After firings, union members take to Hart’s front yard for protest

(Kathryn A. López/TTN)

Approximately 80 Temple affiliates flooded Rittenhouse Square in Center City Wednesday afternoon to protest outside President Ann Weaver Hart’s Temple-provided home.

The anger erupted after 19 employees and members of Temple’s American Federation of State, County and Municipal Employees were fired at the end of May.

The firings occurred due to a 5 percent budget cut on individual departments, said university spokesman Ray Betzner.

“To meet the reductions in the operation budget for the coming year, each college and department at Temple has taken specific steps, and in some areas that has included restructuring and layoffs,” Betzner said. “It’s also important to note that those individuals who were laid off and were not hired back for the restructured positions will receive first priority for any Temple positions that come open for which they’re qualified.”

Nine of the employees have been rehired for other positions and the other ten permanently fired, said Temple Association of University Professionals President Art Hochner.

Another source of controversy is AFSCME’s accusation of the violation of the contract agreement that major changes will be discussed with the union in advance as well as the way the former employees were treated upon their dismissals.

“Long-term employees were escorted out of their building by security guards, and locks to their offices were changed,” TAUP’s board members posted on the TAUP Web site. “This is a heartless way, especially in the midst of a recession, to treat dedicated workers.”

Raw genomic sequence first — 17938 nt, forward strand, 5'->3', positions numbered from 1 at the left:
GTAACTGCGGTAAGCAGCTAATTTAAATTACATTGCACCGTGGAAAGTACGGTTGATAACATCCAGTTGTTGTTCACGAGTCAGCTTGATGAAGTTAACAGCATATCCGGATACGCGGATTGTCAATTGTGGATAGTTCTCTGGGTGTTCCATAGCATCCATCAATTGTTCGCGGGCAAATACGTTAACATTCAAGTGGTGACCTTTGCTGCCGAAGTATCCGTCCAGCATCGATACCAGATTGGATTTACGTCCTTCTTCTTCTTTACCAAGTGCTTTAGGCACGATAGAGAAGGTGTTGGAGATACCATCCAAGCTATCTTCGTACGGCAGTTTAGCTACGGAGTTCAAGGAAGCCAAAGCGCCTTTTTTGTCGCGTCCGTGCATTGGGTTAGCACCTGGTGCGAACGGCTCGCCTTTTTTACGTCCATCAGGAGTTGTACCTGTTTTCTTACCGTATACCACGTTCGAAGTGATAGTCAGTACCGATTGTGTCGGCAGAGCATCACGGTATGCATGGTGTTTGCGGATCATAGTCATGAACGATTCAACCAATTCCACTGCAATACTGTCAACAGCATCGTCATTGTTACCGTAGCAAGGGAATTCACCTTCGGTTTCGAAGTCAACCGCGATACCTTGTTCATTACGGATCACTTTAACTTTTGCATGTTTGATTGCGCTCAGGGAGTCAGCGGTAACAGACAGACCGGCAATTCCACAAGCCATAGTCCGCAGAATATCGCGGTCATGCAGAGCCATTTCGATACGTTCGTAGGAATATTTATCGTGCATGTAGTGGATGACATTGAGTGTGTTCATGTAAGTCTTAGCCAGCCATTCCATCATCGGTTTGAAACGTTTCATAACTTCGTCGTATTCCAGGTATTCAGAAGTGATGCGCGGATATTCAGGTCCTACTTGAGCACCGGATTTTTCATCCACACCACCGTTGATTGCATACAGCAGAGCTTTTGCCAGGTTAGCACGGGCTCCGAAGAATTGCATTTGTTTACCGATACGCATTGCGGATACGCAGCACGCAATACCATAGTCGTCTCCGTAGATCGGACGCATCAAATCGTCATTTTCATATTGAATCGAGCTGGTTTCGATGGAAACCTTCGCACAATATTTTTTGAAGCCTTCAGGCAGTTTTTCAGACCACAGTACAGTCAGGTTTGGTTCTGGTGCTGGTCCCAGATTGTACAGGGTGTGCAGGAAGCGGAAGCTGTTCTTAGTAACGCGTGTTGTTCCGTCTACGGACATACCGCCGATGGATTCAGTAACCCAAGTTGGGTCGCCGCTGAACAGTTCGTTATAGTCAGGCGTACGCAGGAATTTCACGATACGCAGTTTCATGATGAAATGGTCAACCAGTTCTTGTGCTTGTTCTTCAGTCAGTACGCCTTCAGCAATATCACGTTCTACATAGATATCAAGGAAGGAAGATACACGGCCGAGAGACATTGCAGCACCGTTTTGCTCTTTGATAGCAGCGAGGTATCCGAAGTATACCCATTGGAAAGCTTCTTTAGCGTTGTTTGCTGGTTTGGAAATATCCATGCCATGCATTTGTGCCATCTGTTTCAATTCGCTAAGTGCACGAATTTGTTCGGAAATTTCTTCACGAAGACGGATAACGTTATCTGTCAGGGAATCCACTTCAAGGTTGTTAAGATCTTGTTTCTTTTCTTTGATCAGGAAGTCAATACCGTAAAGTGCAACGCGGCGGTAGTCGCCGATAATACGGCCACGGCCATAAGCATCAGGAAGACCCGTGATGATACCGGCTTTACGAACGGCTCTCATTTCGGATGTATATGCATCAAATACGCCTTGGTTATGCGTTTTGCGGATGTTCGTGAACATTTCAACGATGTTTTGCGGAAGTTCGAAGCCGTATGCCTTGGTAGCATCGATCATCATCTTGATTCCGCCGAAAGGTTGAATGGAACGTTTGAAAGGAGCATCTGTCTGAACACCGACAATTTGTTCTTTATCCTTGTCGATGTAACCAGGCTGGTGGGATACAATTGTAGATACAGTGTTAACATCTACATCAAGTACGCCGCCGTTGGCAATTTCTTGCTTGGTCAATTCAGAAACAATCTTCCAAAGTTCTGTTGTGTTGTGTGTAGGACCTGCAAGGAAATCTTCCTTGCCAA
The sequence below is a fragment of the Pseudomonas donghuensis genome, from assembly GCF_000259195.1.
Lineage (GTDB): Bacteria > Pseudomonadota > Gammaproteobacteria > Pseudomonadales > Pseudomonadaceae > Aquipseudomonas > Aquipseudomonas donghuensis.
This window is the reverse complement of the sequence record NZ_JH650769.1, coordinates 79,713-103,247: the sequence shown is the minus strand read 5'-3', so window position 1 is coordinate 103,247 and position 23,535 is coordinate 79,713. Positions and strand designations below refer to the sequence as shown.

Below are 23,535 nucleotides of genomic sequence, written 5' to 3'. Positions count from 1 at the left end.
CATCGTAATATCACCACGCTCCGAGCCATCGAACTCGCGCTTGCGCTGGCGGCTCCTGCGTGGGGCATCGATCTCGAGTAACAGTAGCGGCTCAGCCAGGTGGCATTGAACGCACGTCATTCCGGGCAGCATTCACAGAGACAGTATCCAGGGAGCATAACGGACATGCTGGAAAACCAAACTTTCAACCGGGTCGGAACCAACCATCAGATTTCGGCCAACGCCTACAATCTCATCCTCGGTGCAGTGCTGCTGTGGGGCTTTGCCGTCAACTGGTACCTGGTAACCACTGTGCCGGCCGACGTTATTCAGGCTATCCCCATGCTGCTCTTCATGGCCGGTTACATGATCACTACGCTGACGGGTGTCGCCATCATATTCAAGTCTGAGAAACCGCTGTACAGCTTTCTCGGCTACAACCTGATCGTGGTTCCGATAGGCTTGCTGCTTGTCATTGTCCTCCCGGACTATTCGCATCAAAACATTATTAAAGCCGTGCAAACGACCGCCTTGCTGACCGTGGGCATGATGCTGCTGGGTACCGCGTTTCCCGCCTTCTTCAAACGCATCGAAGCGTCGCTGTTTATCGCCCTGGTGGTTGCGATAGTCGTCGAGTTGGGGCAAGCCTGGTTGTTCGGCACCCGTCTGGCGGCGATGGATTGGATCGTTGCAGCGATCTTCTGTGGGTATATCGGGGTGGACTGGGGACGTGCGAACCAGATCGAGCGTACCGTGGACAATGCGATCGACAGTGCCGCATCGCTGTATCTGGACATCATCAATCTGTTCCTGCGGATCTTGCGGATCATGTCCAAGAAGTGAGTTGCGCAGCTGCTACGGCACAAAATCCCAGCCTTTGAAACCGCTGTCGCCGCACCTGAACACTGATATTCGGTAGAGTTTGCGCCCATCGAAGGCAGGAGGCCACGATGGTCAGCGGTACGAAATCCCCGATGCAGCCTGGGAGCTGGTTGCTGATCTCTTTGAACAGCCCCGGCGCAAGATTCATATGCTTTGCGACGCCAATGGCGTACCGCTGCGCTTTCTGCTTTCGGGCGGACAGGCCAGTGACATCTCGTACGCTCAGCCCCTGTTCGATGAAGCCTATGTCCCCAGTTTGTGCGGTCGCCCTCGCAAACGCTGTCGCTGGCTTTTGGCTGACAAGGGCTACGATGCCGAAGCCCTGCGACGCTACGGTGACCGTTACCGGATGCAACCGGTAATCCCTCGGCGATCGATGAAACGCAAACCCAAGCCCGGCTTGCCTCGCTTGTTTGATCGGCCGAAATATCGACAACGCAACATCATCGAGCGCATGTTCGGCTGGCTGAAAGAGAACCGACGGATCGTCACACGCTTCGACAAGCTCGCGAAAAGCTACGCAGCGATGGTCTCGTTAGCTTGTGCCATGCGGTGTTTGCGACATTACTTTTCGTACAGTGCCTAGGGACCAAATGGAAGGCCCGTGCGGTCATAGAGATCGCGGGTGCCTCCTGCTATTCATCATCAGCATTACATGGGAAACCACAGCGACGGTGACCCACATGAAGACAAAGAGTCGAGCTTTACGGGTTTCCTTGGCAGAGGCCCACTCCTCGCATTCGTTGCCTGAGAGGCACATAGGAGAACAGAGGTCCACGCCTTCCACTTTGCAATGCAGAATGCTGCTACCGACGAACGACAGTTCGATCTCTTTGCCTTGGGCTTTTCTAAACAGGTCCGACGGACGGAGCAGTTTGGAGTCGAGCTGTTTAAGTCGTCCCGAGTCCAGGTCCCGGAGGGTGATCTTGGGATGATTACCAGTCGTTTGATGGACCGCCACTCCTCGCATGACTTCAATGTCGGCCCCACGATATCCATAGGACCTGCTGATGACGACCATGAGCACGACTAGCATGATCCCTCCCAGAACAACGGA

AFSCME is now in the process of filing a grievance against the university.

“Layoffs are never easy, and care was taken to be as humane as possible,” Betzner said. “All layoffs were done in compliance with union rules, including those rules on notice and severance packages.”

Hochner estimated nearly 100 other firings throughout the university occurred of employees who are either not affiliated with a union or are members of unions other than TAUP and AFSCME.

Union members said they are also concerned with what will happen to the work that was being done by the terminated employees, Hochner said.

He added, “This is a cruel and inhumane way to treat employees.”

Kathryn A. López can be reached at kathryn.lopez@temple.edu.

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